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Manyati drops debut single, Tshwarelo

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Onkokame Joyce Manyati Santagane, who goes by the stage name Mnanyathi, has dropped her debut single Tshwarelo. The eight-song album, produced by Tshepo Lesole at High Note Studios, will be released end of August. In an interview with Vibe, Manyati explains that Tshwarelo speaks about repentance. “I am asking God to forgive me for all the wrong things that I have done that are not correct in His eyes. I also vow to worship and serve God for the rest of my life,” she says. The upbeat singer shares that her single was inspired by her own personal journey as she had gone through ups and downs, as well as her turning over a new leaf.

“There were times when I made wrong decisions but luckily I saw the folly of my actions. I had to talk to God and also acknowledge the wrongs that I had done – knowingly and unknowingly,” she says. Manyati, who worships at Humble Before Christ International Church, said her music career was chiselled in church where she has been part praise and worship group. However, she knew that she had talent when she was young and fortunately was spotted by certain God sent individuals who helped her nurture her talent. “I discovered music talent in 1993 while doing standard 7. I was taking part in prize giving play and when I belted out in tune my voice was strong. In form two, I joined Scripture Union and sang there.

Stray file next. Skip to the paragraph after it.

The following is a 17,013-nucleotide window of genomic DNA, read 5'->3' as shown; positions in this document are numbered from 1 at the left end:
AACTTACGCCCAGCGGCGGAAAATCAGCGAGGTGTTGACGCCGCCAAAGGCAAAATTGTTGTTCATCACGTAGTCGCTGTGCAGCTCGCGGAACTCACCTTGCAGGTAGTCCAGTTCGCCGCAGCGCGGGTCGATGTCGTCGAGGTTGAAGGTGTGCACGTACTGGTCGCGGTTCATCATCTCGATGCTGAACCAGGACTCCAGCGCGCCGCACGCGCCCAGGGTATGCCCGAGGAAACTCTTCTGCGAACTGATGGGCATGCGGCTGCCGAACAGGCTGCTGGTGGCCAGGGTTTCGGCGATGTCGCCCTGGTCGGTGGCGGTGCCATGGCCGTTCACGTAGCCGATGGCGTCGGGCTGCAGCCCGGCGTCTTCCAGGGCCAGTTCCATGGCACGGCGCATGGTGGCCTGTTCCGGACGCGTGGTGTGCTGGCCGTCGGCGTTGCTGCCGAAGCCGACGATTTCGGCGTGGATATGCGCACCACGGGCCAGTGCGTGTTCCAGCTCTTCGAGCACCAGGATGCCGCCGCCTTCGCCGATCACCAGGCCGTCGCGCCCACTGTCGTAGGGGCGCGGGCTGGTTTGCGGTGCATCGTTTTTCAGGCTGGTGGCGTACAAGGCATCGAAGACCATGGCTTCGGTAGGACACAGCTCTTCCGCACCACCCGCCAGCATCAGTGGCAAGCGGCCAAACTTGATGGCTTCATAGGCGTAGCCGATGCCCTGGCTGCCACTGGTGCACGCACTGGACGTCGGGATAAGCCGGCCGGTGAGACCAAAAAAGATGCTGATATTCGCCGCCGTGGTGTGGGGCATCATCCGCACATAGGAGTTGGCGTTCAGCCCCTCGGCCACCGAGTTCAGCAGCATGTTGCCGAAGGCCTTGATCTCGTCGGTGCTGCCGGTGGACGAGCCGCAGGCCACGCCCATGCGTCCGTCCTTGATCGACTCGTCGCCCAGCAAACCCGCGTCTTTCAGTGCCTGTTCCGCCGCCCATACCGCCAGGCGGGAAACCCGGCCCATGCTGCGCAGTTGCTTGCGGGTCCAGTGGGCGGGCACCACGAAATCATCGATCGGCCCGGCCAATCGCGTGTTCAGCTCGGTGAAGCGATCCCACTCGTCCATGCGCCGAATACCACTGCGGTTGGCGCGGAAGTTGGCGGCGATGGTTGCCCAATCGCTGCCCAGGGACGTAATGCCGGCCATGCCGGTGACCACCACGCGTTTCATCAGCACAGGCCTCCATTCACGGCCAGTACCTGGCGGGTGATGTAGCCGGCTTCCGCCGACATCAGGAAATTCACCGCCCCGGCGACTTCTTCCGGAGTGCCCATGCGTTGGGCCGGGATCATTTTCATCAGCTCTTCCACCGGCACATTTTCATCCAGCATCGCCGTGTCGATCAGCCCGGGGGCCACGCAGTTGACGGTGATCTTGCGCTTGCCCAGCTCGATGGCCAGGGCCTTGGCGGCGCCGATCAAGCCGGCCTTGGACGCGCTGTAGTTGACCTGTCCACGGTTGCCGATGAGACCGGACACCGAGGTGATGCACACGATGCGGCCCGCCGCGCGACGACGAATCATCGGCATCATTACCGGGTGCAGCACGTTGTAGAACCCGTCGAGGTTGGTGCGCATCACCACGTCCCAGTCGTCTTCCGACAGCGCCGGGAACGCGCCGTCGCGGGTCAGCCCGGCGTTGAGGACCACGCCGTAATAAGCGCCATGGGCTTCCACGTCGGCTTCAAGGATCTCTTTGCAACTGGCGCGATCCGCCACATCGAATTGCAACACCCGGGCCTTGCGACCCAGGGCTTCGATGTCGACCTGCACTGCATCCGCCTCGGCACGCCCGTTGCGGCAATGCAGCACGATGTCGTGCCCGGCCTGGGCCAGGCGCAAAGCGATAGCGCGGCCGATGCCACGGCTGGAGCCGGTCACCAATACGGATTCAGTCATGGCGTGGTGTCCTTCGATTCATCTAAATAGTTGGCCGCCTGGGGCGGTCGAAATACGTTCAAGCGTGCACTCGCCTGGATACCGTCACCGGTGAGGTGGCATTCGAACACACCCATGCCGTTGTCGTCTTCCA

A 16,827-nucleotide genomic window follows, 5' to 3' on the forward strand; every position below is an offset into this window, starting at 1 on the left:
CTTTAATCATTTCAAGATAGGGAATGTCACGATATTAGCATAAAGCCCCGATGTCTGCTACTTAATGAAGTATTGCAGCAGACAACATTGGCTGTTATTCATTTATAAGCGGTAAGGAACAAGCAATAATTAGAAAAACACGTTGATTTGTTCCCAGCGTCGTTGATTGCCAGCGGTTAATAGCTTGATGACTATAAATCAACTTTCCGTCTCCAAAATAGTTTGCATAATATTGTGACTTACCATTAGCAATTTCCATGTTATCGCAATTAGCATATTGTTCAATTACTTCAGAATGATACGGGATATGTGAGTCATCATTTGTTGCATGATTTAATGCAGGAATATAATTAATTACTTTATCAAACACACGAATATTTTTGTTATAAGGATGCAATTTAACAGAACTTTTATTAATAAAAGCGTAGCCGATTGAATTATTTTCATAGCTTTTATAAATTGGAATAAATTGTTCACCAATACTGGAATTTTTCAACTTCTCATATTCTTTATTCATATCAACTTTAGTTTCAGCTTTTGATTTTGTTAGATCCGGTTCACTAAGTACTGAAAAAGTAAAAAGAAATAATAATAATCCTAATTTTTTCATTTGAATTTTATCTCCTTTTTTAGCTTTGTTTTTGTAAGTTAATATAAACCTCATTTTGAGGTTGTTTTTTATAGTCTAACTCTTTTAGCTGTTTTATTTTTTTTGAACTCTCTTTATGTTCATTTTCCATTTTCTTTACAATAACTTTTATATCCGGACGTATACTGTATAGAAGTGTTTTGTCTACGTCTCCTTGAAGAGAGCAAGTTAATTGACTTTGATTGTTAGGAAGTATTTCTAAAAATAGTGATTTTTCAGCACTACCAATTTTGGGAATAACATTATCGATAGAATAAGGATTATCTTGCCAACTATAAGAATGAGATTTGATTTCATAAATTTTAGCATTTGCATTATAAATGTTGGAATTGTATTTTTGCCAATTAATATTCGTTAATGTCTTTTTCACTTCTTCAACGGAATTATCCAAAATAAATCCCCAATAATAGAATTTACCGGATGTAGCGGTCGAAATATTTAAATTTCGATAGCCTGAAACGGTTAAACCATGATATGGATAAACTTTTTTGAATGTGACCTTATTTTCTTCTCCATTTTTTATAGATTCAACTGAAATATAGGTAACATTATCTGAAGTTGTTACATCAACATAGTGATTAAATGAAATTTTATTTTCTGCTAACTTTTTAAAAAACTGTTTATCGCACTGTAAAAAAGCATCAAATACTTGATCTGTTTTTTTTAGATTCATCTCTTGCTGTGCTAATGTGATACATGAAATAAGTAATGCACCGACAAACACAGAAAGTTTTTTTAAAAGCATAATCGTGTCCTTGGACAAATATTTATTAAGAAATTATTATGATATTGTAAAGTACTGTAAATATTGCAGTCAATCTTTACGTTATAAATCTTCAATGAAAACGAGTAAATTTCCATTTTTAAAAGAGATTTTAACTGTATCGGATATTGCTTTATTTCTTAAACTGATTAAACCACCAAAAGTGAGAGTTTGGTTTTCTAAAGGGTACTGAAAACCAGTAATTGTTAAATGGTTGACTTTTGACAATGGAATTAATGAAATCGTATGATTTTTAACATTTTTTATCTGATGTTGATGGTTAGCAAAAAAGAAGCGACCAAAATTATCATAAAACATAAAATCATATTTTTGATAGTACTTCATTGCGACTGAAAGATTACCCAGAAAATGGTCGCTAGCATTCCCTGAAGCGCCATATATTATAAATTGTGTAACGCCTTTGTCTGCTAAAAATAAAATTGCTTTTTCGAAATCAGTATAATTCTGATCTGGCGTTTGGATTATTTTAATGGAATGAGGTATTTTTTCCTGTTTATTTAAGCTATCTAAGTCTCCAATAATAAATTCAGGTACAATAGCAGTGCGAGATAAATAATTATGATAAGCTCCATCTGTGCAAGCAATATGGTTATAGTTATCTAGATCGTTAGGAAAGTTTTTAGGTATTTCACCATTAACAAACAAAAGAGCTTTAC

I was later discovered by one of my teachers Moemedi Bakhuruta, who coached drama at Itireleng JSS where I schooled. He was impressed and invited me to join a drama production. He told me that I am a good singer and made me join the then popular Bopaganang Music Group. Continued singing. I also represented the country at the SADC festival in Mozambique in 1997.” In 2010, the fired up Manyati joined My Star with the hope of launching her music career but she only made it to Top 11. This however did not deter her. “I sang jazz music at bars and clubs,” she says.

She however got entangled in that lifestyle and was led astray as she started drinking alcohol and doing other unsavoury activities. “One day one of my mentors Ishamael Otlaadisa took me aside and suggested that I change my life path. He told me that things were not going well for me because I was doing things the wrong way: he encouraged me to give my life to God,” she says. She took this advice and started going to church. Otlaadisa then encouraged her to inject seriousness into her music career. “He came back to me and said: ‘We need to release your single; it is time you bless others.’ This gave me the motivation to use my talent to touch lives,” she says.